Thursday, November 08, 2012

Food Farmer Earth: A Farmer's Sensibility

In my interview for FoodFarmerEarth with Gaston farmer—and GoodStuffNW contributor—Anthony Boutard, he allows as how farming, for him, isn't just crop yields and calculations. There's also a place for whimsy, experimentation and even an aesthetic sensibility.

The son of a renowned Massachusetts botanist, Anthony Boutard was raised with the rich aromas of the earth and an appreciation for the changes in the natural world that come with the turning of the seasons. Educated as a forester, he came out West to work with a new organization, 1000 Friends of Oregon, dedicated to preserving a balance between urban and rural life.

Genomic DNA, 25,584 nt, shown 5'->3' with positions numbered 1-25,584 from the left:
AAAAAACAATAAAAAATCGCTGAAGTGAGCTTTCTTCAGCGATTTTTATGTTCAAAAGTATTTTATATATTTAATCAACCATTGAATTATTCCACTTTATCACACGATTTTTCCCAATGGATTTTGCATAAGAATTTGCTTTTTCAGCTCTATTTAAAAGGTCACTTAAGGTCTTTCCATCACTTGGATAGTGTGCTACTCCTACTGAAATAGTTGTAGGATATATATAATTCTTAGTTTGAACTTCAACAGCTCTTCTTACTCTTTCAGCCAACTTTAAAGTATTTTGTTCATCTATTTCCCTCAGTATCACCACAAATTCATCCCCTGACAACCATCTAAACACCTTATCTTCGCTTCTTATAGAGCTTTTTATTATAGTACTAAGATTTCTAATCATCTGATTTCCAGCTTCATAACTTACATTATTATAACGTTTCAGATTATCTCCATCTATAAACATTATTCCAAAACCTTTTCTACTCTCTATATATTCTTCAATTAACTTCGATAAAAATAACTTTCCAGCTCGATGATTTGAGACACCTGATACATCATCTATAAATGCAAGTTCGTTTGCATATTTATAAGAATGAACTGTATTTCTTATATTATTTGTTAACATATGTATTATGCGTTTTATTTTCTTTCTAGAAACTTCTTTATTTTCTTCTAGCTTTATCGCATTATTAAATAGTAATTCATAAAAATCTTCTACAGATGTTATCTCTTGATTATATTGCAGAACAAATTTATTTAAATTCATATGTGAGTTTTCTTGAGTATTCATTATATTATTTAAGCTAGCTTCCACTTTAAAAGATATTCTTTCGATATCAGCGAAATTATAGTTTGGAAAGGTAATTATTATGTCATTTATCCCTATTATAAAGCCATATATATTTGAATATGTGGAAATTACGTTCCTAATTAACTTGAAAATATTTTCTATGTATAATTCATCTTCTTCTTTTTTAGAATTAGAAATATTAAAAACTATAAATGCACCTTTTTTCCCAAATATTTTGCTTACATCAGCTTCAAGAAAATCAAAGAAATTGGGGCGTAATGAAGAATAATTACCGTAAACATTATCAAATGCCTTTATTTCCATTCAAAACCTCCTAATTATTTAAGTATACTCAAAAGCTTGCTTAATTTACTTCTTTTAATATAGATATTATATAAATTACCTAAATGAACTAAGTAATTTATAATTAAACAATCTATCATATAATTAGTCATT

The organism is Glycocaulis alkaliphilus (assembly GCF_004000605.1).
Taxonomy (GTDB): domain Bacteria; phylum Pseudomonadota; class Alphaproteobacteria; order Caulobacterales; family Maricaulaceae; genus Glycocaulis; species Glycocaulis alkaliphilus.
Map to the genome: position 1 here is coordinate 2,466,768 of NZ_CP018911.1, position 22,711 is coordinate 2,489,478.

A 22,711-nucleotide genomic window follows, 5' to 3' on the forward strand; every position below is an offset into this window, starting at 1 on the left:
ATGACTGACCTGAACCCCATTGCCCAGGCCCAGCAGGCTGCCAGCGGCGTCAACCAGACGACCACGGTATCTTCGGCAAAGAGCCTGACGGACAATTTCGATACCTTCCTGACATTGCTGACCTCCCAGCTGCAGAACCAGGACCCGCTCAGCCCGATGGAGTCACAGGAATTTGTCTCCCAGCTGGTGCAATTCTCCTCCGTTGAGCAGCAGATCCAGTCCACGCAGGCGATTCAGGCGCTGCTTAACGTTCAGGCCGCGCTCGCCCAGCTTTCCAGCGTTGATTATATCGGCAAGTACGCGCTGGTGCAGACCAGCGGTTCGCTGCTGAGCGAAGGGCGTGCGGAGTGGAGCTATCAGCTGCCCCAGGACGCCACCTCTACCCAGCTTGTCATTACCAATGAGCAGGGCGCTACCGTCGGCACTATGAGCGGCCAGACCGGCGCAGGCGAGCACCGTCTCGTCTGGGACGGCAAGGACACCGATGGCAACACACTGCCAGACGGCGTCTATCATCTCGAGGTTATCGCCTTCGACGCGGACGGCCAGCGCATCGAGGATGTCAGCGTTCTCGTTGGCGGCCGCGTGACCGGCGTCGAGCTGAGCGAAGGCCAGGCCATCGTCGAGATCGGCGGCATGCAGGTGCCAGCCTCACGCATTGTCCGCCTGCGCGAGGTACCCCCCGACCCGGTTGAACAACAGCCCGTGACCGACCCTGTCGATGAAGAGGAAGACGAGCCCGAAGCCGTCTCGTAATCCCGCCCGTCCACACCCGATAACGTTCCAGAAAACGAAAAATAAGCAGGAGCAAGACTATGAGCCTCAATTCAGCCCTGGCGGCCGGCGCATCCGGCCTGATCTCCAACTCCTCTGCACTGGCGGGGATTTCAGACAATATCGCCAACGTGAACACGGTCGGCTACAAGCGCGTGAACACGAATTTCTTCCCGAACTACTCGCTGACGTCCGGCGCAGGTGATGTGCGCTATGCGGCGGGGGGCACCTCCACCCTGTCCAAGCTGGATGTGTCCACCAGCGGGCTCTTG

After a few years of living and working in Portland, he and his wife, Carol, decided to move out of the city and engage their growing commitment to local, organic food. Looking for a farm that was close enough to the city to make deliveries, in 1998 they found a 140-acre working farm on the banks of little Ayers Creek in Gaston, Oregon.

“If you’ve got one and a half million people who are potential customers, it makes it a little more workable than if you were 350 miles away,” he said of their choice, adding that it wasn’t all cold calculation. “It just had a good feel to it.”

Read the rest of Anthony's story.

Watch part two of this interview, Meditation on Winter Fields. This week's recipe is for easy street-style enchiladas with adobo sauce. Get regular updates on this series about our local food scene by subscribing.

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